If you found yourself facing a major life crisis, would you be prepared to handle the financial fallout?
According to a State Farm "Financial Plan B' survey, only 45% of Americans have a backup plan to help their families weather a traumatic event such as a job loss, a devastating illness, or the death of a spouse or partner.
The survey also revealed that many respondents had unrealistic or potentially unsound options for dealing with a financial emergency:
- 61% would tap into their retirement funds
- 68% of people 55 or older would take a second job
- 22% would move in with family members
Having a plan in place helps you make rational decisions when faced with a crisis. Use these suggestions to create your own financial Plan B:
- Discuss the topic: While it may be difficult to talk about "what-if" situations, you and your spouse or partner owe it to yourselves to address your hopes, fears, and the realities of your family's situation. Consider various scenarios in your discussion such as what you might do if you lost the income of the primary breadwinner or if you needed to fund additional hours of child care.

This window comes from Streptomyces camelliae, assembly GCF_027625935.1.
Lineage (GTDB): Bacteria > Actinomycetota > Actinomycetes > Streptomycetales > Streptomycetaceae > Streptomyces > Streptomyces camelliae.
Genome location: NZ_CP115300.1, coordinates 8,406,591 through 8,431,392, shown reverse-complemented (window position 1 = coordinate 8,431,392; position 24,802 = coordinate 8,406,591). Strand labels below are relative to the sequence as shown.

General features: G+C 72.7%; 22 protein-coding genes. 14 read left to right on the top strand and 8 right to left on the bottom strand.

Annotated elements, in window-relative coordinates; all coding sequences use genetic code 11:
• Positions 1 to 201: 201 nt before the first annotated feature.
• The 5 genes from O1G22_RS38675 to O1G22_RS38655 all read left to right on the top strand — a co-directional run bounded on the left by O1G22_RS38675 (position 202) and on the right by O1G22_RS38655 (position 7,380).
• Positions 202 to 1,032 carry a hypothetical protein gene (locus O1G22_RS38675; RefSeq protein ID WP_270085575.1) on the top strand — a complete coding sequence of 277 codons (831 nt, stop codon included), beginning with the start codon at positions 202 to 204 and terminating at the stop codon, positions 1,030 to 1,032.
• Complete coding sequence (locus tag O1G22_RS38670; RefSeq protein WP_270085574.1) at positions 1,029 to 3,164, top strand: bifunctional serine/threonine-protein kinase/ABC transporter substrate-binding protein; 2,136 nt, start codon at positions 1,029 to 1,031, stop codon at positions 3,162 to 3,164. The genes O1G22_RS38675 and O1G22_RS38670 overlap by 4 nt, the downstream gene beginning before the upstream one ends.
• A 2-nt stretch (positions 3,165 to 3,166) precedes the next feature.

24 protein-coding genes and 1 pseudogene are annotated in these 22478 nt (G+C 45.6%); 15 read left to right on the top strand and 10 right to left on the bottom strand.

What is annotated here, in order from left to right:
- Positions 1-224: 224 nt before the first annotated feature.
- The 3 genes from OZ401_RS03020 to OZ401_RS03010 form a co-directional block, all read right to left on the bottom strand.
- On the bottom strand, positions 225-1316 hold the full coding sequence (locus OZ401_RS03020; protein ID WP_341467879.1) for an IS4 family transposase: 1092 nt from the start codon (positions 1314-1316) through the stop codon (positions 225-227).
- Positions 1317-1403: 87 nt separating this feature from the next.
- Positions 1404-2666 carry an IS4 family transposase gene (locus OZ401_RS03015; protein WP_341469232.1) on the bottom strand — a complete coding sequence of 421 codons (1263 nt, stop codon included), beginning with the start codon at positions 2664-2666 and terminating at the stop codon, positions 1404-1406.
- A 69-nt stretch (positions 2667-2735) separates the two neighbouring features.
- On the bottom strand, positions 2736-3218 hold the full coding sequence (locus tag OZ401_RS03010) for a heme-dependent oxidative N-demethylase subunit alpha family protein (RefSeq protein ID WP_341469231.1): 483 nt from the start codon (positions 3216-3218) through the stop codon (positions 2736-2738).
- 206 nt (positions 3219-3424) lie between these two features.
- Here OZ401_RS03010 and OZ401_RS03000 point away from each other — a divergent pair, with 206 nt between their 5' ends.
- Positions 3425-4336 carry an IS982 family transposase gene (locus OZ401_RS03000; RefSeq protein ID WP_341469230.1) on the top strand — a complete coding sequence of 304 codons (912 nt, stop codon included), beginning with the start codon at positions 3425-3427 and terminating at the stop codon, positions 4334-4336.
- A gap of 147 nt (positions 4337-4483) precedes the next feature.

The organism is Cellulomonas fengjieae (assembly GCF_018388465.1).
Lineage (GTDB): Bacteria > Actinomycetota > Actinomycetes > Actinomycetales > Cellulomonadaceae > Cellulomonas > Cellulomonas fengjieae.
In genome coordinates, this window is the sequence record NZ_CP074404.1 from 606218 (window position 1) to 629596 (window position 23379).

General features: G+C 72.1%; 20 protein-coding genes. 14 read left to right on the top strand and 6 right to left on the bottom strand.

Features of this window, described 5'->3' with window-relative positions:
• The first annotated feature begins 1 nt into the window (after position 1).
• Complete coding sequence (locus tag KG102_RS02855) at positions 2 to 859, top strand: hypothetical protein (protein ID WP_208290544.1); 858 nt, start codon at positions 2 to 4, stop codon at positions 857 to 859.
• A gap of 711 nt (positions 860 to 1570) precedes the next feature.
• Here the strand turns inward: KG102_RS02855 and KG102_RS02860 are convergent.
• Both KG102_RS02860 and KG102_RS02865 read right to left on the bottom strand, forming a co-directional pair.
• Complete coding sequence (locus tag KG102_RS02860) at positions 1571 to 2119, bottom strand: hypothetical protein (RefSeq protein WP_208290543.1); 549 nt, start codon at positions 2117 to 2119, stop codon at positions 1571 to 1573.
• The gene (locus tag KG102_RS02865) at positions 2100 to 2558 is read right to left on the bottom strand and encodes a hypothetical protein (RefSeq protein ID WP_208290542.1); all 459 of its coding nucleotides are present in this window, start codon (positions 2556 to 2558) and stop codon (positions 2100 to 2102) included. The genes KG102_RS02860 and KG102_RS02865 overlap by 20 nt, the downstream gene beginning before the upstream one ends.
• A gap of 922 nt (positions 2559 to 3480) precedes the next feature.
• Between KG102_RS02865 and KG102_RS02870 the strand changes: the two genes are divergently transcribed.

- Review your situation: Examine all available sources of income, your current insurance coverage, and your retirement savings. Calculate your debt and review your emergency fund. Make sure your wills and estate plans are up-to-date. You should also create a list of colleagues and employers who could provide job leads if you were to be downsized.
- Know who to call: Depending on your circumstances, you may need the knowledge of professionals such as your State Farm™ agent, an accountant, a lawyer, or a financial planner. Build relationships with these professionals now so they know you and are ready to assist you in a crisis
- Put your plan in writing: Record your Plan B and tell family members where to locate the document. Having a written plan can help you or family members take action without delay.
Neither State Farm™ nor its agents provide tax or legal advice.